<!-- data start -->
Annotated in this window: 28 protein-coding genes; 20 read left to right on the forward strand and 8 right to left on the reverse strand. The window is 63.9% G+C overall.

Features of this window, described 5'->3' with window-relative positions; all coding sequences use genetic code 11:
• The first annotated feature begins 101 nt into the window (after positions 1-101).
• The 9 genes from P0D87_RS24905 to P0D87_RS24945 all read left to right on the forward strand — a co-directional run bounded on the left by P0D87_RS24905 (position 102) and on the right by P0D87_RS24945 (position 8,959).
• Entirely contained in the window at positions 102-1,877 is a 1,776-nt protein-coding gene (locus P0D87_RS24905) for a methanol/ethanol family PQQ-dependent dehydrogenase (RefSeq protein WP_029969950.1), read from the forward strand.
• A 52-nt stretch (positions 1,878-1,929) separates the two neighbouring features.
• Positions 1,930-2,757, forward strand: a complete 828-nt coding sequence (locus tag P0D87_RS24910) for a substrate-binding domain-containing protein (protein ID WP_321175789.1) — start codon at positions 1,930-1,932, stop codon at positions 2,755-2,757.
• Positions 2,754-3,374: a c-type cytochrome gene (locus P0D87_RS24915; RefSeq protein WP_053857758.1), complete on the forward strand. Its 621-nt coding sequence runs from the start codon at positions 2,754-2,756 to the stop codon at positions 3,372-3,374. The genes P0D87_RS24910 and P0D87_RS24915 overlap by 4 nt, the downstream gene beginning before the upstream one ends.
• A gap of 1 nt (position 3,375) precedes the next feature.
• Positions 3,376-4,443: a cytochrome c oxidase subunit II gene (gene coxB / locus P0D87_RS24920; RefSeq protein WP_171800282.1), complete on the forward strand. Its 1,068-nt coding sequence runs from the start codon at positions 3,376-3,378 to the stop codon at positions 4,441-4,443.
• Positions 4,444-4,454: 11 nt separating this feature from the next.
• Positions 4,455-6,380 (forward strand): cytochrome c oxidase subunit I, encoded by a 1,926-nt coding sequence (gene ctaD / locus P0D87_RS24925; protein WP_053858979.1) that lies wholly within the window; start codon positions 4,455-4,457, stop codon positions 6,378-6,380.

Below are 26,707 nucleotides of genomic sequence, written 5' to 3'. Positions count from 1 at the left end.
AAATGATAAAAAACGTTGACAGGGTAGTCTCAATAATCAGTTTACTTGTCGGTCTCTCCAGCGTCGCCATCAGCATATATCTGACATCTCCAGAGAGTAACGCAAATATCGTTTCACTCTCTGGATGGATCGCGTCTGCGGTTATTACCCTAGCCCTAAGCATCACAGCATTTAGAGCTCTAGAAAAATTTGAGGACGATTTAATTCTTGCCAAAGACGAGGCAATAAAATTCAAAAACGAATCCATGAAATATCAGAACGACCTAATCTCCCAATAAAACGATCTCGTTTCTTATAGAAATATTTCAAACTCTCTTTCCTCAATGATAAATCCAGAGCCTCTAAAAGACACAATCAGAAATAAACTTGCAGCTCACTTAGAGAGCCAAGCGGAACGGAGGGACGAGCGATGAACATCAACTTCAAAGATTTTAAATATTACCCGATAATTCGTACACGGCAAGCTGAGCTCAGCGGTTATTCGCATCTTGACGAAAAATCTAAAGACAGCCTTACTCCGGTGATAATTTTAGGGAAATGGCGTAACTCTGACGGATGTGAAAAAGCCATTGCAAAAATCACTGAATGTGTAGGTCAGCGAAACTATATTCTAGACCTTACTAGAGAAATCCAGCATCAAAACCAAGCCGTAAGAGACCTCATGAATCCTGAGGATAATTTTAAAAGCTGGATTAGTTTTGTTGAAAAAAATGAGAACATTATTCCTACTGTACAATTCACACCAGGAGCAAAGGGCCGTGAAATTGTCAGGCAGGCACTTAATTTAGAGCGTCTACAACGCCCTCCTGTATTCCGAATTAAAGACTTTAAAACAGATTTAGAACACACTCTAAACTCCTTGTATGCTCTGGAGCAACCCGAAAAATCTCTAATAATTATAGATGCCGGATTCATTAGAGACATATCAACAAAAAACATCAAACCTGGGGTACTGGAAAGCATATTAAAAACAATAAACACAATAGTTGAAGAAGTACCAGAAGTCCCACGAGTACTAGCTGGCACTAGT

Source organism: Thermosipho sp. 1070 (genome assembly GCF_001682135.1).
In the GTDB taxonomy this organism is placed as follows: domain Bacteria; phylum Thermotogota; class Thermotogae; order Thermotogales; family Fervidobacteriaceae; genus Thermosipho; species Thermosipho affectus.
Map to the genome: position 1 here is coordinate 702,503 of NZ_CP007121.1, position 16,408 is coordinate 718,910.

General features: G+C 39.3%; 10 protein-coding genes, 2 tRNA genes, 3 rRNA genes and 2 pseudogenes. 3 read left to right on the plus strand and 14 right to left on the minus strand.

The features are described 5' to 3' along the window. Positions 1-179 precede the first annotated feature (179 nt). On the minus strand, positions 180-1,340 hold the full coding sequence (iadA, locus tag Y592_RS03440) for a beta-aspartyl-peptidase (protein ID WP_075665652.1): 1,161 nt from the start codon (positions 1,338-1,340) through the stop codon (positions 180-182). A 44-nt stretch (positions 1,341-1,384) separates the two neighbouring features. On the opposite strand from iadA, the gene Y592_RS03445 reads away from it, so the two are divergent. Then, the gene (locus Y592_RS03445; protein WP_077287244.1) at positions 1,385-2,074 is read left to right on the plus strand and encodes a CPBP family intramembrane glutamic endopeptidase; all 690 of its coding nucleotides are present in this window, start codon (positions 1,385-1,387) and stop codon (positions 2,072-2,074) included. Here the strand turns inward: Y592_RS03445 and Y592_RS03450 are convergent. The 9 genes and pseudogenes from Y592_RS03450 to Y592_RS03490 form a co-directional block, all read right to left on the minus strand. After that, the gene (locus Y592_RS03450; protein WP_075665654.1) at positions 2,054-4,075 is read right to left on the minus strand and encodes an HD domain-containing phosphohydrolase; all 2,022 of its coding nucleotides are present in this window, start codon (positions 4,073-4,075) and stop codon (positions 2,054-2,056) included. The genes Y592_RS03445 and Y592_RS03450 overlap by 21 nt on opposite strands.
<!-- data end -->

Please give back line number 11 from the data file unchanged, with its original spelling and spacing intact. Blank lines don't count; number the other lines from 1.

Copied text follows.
• Positions 4,444-4,454: 11 nt separating this feature from the next.